MD/PHD for Psychiatry

Discussion in 'Physician Scientists' started by ZippyTWL, Nov 25, 2002.

  1. ZippyTWL

    ZippyTWL Junior Member

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    Is there a university or medical school that allows a combined MD/PHD program where the PHD is in psychology? I have been considering psychiatry but have found my options in this respect limited. Thanks for any help. :)


    --Eric
     
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  3. canadagirl

    canadagirl Senior Member

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    I had always assumed that any md/phd program will let you study in any field as long as you can make a case for it. I also am not interested in combining with a traditional field ... is this a wrong assumption??:confused:
     
  4. ZippyTWL

    ZippyTWL Junior Member

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    From what I've read, most med schools have specific PHD programs they allow you to enroll in.

    --Eric
     
  5. Neuronix

    Neuronix Total nerd
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    Actually for psychiatry you'd probably want to do a neuroscience PhD. You could study the affective/cognitive disorders, which are a very underserved group of afflictions among MD/PhDs. Some forget that these diseases are poorly understood molecular and cellular based afflictions in the brain. A Psychology PhD on the other hand is all about counseling and statistics, which I don't think would be greatly useful to a MD/PhD. If you are really into counseling and statistics, go into clinical psychology.

    PS: You're in Texas. If you ever interview at Baylor request Dr. Basinger. He's very receptive to those who wish to study psychiatric disorders in the nervous system with a MD/PhD.
     
  6. Doctor&Geek

    Doctor&Geek 25 > 5 / 15 < 8
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    Neuronix said:
    <<<<<>>>>>
    PS: You're in Texas. If you ever interview at Baylor request Dr. Basinger. He's very receptive to those who wish to study psychiatric disorders in the nervous system with a MD/PhD.
    <<<<<>>>>>

    Same thing at UT-Southwestern. Request Eric Nestler [the god of addiction research] if you're interested in that; there's tons of other neuroscience/psychiatry people there as well.

    Yours,

    Jason
     
  7. ZippyTWL

    ZippyTWL Junior Member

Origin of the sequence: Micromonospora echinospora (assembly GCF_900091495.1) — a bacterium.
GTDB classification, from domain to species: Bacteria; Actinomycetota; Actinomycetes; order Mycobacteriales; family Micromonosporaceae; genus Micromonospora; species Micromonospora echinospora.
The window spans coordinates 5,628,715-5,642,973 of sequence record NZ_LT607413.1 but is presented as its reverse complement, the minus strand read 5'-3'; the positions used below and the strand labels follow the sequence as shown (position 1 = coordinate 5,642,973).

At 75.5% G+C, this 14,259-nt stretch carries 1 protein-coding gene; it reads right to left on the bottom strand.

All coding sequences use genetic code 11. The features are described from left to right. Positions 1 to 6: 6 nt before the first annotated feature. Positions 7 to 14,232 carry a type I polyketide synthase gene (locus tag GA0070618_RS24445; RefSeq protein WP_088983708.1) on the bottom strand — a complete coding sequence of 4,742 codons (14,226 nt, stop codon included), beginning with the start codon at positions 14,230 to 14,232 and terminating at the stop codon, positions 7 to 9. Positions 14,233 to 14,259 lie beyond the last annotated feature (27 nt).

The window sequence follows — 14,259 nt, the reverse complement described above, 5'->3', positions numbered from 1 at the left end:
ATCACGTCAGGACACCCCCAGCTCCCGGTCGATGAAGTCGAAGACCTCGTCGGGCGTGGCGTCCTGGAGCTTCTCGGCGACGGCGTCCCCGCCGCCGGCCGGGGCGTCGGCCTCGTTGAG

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    Neuroscience is nice, but not everything is easily fixed by pharmacological treatment alone. A major problem with MDs working as psychians is that they can't do the diagnostic tests a psychologist can do, and their diagnoses are often poor or lacking. Conversely, psychologists cannot diagnose medication when it is needed. I was looking for a nice way to combine both sides.

    --Eric

    ps: Thanks for the advice on Texas med schools. I have a professor teaching a course at my university now who is on the admissions board of UT Southwestern, so getting in there won't be a problem if i choose it. Any tips on UCSF?
     
  8. ZippyTWL

    ZippyTWL Junior Member

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    Should have read "MDs working as psychiatric physicians" :eek:

    --e
     
  9. AlternateSome1

    AlternateSome1 Burnt Out
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    There is actually an edit button that you can use to change the text of the message! Just thought I'd give you a heads-up for next time. :)

    ~AS1~
     
  10. Neuronix

    Neuronix Total nerd
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    A psychiatrist can certainly do the tests that a psychologist can do... They just usually don't for some reason. However, that's one of those things they really drill into you clinical psychology... testing. For example, if you step into the counseling office at my school, they will give you some huge test (I forget which one) to see what they can possibly diagnose you as. There's all kinds of paper tests. I think they're bunk myself, but hey, I think most clinical psychology is bunk, so I guess I'm a bit biased. One of the large problems in psychiatry is that there is a great need for psychiatrists in many places. Because of this, they have way too many patients, and the physicians have to make very rushed decisions about diagnosis and sort out the medications as they go along.

    In any case, I think a MD, then a residency in psychiatry is still right for you. It sounds like you want to be a practicing physician, and that's fine. There's plenty of ways to get the experience in the testing of psychology if you want it, such as a little research in psychology during your med school years. Surely a PhD is not needed. Now if you want to explore some disease or group of diseases during your PhD, then we can talk. Perhaps someone will disagree with me, but such is the debate about what a MD/PhD is for.